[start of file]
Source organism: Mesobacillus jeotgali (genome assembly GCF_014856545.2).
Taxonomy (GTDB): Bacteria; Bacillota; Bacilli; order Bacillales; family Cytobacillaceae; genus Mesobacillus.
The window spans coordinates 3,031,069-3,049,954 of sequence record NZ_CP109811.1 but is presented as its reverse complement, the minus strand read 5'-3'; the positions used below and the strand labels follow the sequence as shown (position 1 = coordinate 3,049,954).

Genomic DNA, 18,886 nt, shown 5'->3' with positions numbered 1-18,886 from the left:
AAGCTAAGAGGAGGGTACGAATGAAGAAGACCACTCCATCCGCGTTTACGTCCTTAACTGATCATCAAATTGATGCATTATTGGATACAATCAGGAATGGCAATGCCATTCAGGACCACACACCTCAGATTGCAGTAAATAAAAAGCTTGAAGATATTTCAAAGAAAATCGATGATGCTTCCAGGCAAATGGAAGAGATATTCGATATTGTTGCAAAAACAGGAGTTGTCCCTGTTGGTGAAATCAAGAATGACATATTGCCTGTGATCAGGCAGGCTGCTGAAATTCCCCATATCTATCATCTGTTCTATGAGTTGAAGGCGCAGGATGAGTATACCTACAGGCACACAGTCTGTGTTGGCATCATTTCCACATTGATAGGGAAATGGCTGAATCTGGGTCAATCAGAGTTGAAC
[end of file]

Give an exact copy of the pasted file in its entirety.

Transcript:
Source organism: Mesobacillus jeotgali (genome assembly GCF_014856545.2).
Taxonomy (GTDB): Bacteria; Bacillota; Bacilli; order Bacillales; family Cytobacillaceae; genus Mesobacillus.
The window spans coordinates 3,031,069-3,049,954 of sequence record NZ_CP109811.1 but is presented as its reverse complement, the minus strand read 5'-3'; the positions used below and the strand labels follow the sequence as shown (position 1 = coordinate 3,049,954).

Genomic DNA, 18,886 nt, shown 5'->3' with positions numbered 1-18,886 from the left:
AAGCTAAGAGGAGGGTACGAATGAAGAAGACCACTCCATCCGCGTTTACGTCCTTAACTGATCATCAAATTGATGCATTATTGGATACAATCAGGAATGGCAATGCCATTCAGGACCACACACCTCAGATTGCAGTAAATAAAAAGCTTGAAGATATTTCAAAGAAAATCGATGATGCTTCCAGGCAAATGGAAGAGATATTCGATATTGTTGCAAAAACAGGAGTTGTCCCTGTTGGTGAAATCAAGAATGACATATTGCCTGTGATCAGGCAGGCTGCTGAAATTCCCCATATCTATCATCTGTTCTATGAGTTGAAGGCGCAGGATGAGTATACCTACAGGCACACAGTCTGTGTTGGCATCATTTCCACATTGATAGGGAAATGGCTGAATCTGGGTCAATCAGAGTTGAAC